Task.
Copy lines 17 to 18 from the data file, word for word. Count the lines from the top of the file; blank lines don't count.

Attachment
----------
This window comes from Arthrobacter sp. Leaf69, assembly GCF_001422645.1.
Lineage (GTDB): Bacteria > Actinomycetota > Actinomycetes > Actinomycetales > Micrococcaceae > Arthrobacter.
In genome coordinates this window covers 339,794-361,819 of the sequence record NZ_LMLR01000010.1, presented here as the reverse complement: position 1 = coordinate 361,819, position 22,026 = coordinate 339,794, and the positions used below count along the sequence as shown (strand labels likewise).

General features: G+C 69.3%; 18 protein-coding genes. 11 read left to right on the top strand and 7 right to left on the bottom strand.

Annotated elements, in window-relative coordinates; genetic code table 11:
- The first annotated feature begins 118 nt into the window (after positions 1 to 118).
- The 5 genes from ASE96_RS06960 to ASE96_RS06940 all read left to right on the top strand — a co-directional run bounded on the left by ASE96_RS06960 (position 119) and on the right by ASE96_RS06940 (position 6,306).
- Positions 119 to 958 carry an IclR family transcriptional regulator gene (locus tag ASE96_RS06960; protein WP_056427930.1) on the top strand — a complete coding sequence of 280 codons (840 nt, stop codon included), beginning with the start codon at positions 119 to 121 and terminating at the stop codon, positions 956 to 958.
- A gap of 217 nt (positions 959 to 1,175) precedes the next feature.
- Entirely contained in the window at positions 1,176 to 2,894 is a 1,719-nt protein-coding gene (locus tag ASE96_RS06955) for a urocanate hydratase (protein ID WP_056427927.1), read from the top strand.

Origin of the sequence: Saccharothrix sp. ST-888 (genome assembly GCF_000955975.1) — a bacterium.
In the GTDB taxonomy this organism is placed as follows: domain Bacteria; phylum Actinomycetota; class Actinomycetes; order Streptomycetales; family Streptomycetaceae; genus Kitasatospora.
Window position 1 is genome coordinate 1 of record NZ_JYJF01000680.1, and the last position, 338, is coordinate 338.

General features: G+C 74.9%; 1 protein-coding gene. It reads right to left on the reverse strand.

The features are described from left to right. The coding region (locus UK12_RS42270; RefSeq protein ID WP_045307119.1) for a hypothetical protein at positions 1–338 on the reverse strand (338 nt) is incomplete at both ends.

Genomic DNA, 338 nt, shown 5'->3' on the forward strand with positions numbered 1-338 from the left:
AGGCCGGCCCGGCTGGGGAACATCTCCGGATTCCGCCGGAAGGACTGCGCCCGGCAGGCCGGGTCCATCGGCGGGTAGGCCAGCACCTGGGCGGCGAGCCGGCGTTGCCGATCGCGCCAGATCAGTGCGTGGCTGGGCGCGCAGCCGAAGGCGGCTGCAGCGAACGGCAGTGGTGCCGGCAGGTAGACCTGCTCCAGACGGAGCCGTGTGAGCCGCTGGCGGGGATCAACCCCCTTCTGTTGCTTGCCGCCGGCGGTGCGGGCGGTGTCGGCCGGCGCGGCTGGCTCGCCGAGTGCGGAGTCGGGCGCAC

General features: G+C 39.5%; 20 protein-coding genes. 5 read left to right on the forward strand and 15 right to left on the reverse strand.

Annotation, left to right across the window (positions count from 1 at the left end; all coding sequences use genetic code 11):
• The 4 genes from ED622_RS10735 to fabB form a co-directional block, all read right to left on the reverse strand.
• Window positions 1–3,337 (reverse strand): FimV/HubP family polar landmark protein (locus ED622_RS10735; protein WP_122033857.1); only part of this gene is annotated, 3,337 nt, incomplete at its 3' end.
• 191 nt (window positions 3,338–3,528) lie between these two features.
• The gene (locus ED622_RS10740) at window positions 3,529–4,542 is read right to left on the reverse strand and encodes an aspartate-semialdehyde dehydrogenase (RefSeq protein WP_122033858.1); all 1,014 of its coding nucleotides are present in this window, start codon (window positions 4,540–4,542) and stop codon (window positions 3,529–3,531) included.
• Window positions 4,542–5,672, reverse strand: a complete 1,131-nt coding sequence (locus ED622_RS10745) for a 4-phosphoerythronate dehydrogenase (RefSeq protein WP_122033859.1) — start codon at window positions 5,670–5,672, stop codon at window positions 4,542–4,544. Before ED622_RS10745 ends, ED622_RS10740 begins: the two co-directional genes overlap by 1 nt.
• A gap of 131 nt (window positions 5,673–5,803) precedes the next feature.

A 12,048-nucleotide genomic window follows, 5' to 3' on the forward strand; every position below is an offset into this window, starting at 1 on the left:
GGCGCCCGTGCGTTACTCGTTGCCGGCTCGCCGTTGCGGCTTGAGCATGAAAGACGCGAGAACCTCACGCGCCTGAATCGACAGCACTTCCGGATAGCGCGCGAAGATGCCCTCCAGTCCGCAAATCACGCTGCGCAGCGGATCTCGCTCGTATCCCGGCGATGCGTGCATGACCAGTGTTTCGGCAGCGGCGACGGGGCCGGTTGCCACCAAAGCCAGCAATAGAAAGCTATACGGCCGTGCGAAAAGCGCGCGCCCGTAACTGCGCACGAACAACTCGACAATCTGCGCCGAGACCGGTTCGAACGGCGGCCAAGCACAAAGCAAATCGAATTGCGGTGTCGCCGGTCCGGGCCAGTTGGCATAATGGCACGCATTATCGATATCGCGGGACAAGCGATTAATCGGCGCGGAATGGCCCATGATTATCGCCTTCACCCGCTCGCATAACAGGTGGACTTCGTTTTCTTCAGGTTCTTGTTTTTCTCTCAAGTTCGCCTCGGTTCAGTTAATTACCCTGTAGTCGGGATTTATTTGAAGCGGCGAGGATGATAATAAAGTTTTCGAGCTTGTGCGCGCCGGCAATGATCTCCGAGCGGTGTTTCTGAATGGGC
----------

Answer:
AGGCCGGCCCGGCTGGGGAACATCTCCGGATTCCGCCGGAAGGACTGCGCCCGGCAGGCCGGGTCCATCGGCGGGTAGGCCAGCACCTGGGCGGCGAGCCGGCGTTGCCGATCGCGCCAGATCAGTGCGTGGCTGGGCGCGCAGCCGAAGGCGGCTGCAGCGAACGGCAGTGGTGCCGGCAGGTAGACCTGCTCCAGACGGAGCCGTGTGAGCCGCTGGCGGGGATCAACCCCCTTCTGTTGCTTGCCGCCGGCGGTGCGGGCGGTGTCGGCCGGCGCGGCTGGCTCGCCGAGTGCGGAGTCGGGCGCAC

General features: G+C 39.5%; 20 protein-coding genes. 5 read left to right on the forward strand and 15 right to left on the reverse strand.